In turn, let’s take a look at the first parable, about a lost sheep, to see if it is different from one of Aesop’s fables. Jesus addresses the story to his audience, the sinners and the tax collectors as well as the Pharisees and scribes, and he asks them to imagine if they had 100 sheep. What would they do if one of them lost one of their sheep? Jesus asks them to insert themselves into the story. Already questions must be swirling. For instance, maybe they are thinking, “What must it be like to have that many sheep?” For in those days, 100 sheep would make you a person of means. Maybe they are asking themselves, “What did I do or not do to lose one of the sheep, and would I have even noticed that one is missing?” Look again at how Jesus phrases things: “‘Suppose someone among you had one hundred sheep and lost one of them.’” It’s not, “Suppose one of the sheep got lost” or “Suppose one of the sheep went astray,” but rather, Jesus tells them to imagine that they lost one of their sheep. Not only that, but Jesus says they noticed that 1% of their flock went missing. Now, missing one out of 100 sounds like an easy thing to do and to overlook. Jesus asks his audience what it would be like to be this man who goes, leaving the 99, to find the one. Do you see what is happening to us already? We are more engaged with this story. We are inserted into it and have to ask questions, something which does not happen anywhere else other than in a parable.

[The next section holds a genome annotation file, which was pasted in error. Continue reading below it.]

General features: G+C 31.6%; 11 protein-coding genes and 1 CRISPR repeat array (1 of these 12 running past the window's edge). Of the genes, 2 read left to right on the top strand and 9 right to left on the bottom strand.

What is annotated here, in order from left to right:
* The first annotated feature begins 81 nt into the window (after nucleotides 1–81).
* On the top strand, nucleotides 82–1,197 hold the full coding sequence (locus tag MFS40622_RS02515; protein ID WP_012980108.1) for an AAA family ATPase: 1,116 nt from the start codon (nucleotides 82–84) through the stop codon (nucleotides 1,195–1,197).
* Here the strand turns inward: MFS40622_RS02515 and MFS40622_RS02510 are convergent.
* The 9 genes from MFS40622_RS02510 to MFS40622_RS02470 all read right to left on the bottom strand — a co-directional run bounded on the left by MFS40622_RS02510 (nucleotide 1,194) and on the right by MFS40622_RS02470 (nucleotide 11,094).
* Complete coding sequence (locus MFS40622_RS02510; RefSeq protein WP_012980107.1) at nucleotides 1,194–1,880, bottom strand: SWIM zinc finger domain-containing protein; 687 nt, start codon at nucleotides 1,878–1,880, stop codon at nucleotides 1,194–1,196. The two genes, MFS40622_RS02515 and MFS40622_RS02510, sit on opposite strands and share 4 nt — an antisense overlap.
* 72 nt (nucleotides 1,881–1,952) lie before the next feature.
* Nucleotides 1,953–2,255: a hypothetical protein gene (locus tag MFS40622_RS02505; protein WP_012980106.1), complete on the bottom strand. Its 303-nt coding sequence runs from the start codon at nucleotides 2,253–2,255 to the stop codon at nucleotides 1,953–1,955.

Parables get us to ask ourselves questions, uncomfortable questions, and we have to search for answers which may well look different for each of us as we journey through Jesus’ telling. Since we have to get off our rumps and delve into the story rather than hanging back to simply listen, parables make us do the work. Jesus has this ability through stories about a sheep, a coin, and a man with two sons to make us feel afflicted where we are comfortable. Are we ready then to step into these parables with Jesus? Are we ready to journey through to the other side, forgetting what we think we know, to find what Jesus might be trying to tell us today?
Now, we have already done some digging into the lost sheep, so let’s turn to our woman who has lost a coin, a drachma. Now, here we have a woman, but not just any woman, but one of means. She has ten drachma, worth ten days’ wages total, so she’s not desperate for money. However, in losing just one she begins her search, as her nine other coins are incomplete without this missing one. Here, just 10% is missing, but that’s enough for her to scour the floors, lighting all the lamps to banish the shadows so she can look in every nook and cranny. When she finds it, she holds a party for her female friends, probably spending more than one drachma she found! What I find most interesting is she asks her friends in the NRSV translation to “‘Rejoice with me, for I have found the coin that I had lost.’” She admits that she did the losing. The challenge is explicit, can we admit when we are responsible for something or someone becoming lost?